By Jeff Elder
Examiner Staff Writer
The dazzling urban campuses that made San Francisco’s SoMa and Financial District neighborhoods the epicenter of technology remain nearly vacant as summer comes to a close, with the heralded “hybrid work” plans to re-open delayed by the delta variant of COVID-19. Around the empty office buildings, cafes and bars are shuttered, and serious economic impact continues.
Will the area ever return to its pre-pandemic density? Not likely, experts say. And that may be a good thing. Some companies are finding emerging solutions centered on flexible scheduling and staggered returns, boosting morale while maintaining safety as the pandemic drags on. A path forward is coming into focus.
In the meantime, downtown’s office buildings reveal an industry in transition.
Just 100 Salesforce employees are working in the company’s 61-story tower, San Francisco’s tallest building, three months after the company enthusiastically announced its re-opening. That’s down from several thousand before COVID-19.
The lobby of LinkedIn’s headquarters at 222 Second Street – also a beehive of activity pre-COVID – is often empty despite fliers on the windows proclaiming “SF is OPEN.” The company has pushed back some of its previously announced September re-opening dates. Twitter has closed its Market Street offices again after a brief, two-week return in July.
While a grand re-opening of San Francisco’s urban tech campuses hasn’t happened, in part due to the delta surge, it was naive to think any kind of return to normal could happen at those offices, experts say. Instead, a new kind of tech center is slowly evolving – and it brings some surprising benefits to tech workers and other San Franciscans.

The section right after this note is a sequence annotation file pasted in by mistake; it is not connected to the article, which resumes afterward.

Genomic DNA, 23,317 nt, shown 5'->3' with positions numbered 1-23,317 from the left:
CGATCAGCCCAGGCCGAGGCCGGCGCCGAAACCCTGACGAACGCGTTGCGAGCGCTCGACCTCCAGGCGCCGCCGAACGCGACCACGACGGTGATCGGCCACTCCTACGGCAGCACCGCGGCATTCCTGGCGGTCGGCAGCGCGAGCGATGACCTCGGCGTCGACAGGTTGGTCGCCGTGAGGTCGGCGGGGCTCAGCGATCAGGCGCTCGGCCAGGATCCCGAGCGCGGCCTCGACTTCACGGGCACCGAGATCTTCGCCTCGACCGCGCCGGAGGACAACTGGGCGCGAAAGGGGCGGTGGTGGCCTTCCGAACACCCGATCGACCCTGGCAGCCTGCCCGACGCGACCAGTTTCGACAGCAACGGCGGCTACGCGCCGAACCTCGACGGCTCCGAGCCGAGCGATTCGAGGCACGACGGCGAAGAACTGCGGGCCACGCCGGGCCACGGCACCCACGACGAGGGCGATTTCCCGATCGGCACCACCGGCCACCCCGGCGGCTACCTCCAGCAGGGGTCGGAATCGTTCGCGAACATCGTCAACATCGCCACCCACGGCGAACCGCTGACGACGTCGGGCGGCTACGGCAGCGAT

“Nostalgia for 2019 is misplaced,” Nicholas Bloom, a Stanford economist who has extensively researched the remote work shift during COVID, told The Examiner. “People are forgetting how expensive and crowded San Francisco was getting, how many people were being priced out.”
In a historically rare reversal, rents and density have dipped in The City. During COVID, the core of San Francisco’s downtown lost about 15% of businesses and a similar number of people to other cities and regions, Bloom and other researchers found in recent research based on change-of-address data.
And while the tech companies that remain may look shut down, inside them a new kind of tech workplace is being built that may be, in some ways, better than it was before.
It’s easy to miss the evolution. On weekday mornings when Salesforce’s gleaming lobby once churned with employees, the security guards in the street-level ground floor now often outnumber the tech workers coming into work. Yet quiet, gradual progress is being made toward a return to public life in the tech center.
At the base of the Salesforce Tower, a gondola taking pedestrians from Mission Street to the leafy elevated landscaping of Salesforce Park was quietly switched back on a month ago after a year of inactivity. The boxy, glass-walled tram once again gives riders the slow-speed thrill of a 47-second ride up to the park. Get comfortable, the gondola’s journey and the return to The City’s tech campuses are both going to take a while. But they are both getting there, and the destination may be a pleasant surprise.
The question that faces tech companies now is this: How can they rebuild their on-premise workforce in a way that is safe, productive, and fulfilling to employees’ needs?